]. Subsequent studies indicate that increased rCBF associated with brain activation serves as a heat removal mechanism. Information processing by brain generates considerable heat and water flow is the primary means of heat removal. It is therefore evident that the apparent surfeit in rCBF increase serves as a quick removal system of the additional heat generated by neural activities [21
Neurovascular coupling is a micro, rather than macro environmental event occurring within an area limited to 250 µm around the site of neural activity [23
]. Therefore, the regulatory mechanism for neurovascular coupling should be within the capillaries, independent from cerebral autoregulation per se. Brain capillaries have a very tight endothelium which severely restricts water permeability. Therefore, hydrostatic pressure differences between intra-capillary fluid and interstitial fluid affects the capillary’s structure as in the case of a Starling resistor [24
]. This can provide the environment where small rCBF increase associated with neural activities, Φnvc
, under rigorous control of rCBF by autoregulation is a function of small changes in capillary diameter ∂R
2.5. Flow and Pressure in a Starling Resistor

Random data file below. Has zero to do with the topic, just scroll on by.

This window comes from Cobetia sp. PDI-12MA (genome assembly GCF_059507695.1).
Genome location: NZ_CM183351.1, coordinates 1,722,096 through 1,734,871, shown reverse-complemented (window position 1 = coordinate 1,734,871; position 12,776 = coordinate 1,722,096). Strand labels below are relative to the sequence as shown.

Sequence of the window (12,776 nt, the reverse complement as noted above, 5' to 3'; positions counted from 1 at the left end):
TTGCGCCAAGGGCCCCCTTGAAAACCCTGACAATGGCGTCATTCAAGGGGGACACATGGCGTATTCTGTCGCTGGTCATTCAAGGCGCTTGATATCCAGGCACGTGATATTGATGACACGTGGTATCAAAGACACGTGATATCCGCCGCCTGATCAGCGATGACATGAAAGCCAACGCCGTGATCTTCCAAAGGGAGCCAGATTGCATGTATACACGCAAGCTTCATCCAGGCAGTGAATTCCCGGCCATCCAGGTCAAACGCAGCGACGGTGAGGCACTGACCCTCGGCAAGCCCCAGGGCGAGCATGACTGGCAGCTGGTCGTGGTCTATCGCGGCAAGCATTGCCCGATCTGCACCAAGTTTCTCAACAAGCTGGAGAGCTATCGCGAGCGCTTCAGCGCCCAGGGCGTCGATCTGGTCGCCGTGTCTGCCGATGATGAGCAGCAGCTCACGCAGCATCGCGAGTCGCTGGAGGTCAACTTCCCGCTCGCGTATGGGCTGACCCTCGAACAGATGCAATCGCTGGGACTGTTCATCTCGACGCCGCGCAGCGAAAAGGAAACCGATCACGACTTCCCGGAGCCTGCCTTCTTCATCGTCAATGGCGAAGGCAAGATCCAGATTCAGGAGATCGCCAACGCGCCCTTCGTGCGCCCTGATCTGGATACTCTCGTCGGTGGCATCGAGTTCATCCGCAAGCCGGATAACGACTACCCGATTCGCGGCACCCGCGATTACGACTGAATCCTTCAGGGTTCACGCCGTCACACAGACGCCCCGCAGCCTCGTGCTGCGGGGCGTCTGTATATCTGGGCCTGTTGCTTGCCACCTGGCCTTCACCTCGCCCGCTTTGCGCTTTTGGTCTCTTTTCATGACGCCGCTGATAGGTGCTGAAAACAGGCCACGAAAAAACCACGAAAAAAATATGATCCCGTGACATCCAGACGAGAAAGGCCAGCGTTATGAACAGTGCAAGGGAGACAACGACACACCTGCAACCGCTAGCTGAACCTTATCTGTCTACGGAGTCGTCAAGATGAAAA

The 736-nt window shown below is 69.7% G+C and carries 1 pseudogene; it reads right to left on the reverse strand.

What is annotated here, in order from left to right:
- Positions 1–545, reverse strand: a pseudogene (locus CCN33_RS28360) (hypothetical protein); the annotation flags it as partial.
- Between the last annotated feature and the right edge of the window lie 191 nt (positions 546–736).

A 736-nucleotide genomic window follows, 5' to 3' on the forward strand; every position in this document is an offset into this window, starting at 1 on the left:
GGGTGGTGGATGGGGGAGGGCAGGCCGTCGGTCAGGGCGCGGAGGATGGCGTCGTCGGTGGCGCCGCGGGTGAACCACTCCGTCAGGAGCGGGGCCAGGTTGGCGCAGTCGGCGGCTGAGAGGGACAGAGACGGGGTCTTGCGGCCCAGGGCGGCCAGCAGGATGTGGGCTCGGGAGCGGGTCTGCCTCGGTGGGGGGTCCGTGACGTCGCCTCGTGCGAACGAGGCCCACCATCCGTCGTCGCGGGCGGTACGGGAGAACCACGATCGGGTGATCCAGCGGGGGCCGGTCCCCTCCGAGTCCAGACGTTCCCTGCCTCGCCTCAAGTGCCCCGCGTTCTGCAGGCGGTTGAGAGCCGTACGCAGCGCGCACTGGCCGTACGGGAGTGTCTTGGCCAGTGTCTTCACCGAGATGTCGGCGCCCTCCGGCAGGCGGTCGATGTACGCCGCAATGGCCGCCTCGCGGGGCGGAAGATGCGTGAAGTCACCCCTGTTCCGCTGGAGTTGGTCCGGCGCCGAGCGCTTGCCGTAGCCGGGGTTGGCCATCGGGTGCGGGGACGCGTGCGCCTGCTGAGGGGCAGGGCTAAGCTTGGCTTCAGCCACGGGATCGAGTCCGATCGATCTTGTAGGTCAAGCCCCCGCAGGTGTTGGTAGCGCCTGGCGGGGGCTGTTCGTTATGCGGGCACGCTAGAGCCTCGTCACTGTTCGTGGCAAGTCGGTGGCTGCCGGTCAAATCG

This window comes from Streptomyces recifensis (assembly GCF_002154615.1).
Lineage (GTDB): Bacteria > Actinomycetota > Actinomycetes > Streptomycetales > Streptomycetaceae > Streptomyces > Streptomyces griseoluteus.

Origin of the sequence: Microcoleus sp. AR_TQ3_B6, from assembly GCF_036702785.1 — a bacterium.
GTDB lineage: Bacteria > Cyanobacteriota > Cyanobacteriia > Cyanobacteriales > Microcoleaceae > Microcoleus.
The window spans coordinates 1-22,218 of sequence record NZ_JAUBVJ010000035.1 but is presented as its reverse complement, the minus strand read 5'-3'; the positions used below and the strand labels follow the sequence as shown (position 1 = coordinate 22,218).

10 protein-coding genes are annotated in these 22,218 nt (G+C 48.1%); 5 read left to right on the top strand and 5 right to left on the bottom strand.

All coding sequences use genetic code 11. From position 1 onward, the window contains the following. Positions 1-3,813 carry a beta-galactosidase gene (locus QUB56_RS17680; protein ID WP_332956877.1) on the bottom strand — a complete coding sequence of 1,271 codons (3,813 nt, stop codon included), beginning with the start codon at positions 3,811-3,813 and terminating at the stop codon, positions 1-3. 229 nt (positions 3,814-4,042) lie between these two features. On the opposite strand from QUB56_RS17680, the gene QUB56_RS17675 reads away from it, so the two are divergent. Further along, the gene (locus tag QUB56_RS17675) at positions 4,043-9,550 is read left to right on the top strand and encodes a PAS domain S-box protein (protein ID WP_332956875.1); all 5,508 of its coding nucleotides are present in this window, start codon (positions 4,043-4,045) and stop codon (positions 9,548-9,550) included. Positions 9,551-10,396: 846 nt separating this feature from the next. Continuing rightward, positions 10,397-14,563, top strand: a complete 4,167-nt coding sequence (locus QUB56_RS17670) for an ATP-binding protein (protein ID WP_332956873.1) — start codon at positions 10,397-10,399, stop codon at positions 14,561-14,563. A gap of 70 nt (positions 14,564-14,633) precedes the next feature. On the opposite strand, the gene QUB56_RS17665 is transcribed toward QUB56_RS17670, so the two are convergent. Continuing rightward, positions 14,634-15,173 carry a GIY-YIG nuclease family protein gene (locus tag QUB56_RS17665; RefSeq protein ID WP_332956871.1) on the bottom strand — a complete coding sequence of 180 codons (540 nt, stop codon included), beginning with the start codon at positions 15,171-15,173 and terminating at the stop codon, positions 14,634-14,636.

The experimental device consisted of an elastic tube clamped between two rigid pipes, surrounded by an outer pressure chamber, known as a Starling resistor, and was used in an isolated-heart preparation by Ernest Henry Starling. Studies using the device eventually led to the Frank-Starling law of the heart [13
] (Figure 2
). The static pressure of the outer pressure chamber controls the degree of collapse of the tube, providing a variable resistor to simulate total peripheral resistance. As a rule, the device initially shows linear behavior, namely, linear changes in tube diameter that corresponds to the relationship between the pressure of the outer chamber and hydrodynamic pressure in the tube. It eventually shows non-linear behavior, leading to two non-linear phenomena known as the waterfall effect and self-excited oscillations, the biological equivalents of which represent expiratory flow limitation in chronic obstructive pulmonary disease (COPD) and snoring, respectively [25
Brain capillaries, owing to tight endothelium, have virtually identical physiological conditions as a Starling resistor. The brain capillary is a biological pliable tube clamped between two rigid tubes, namely, arteriole (artery) and venule (vein) as depicted in Figure 2
. Cerebral autoregulation rigorously maintains hydrodynamic pressure corresponding to Pup
. Similar to the elastic tube in a Sterling resistor, the diameter of which is controlled by the pressure of the outer pressure chamber, Pext,
in Figure 2
. The diameter of a given brain capillary, Rcap
, is a function of the static pressure of the surrounding interstitial fluid in the peri-capillary space (Virchow-Robin space), PVRS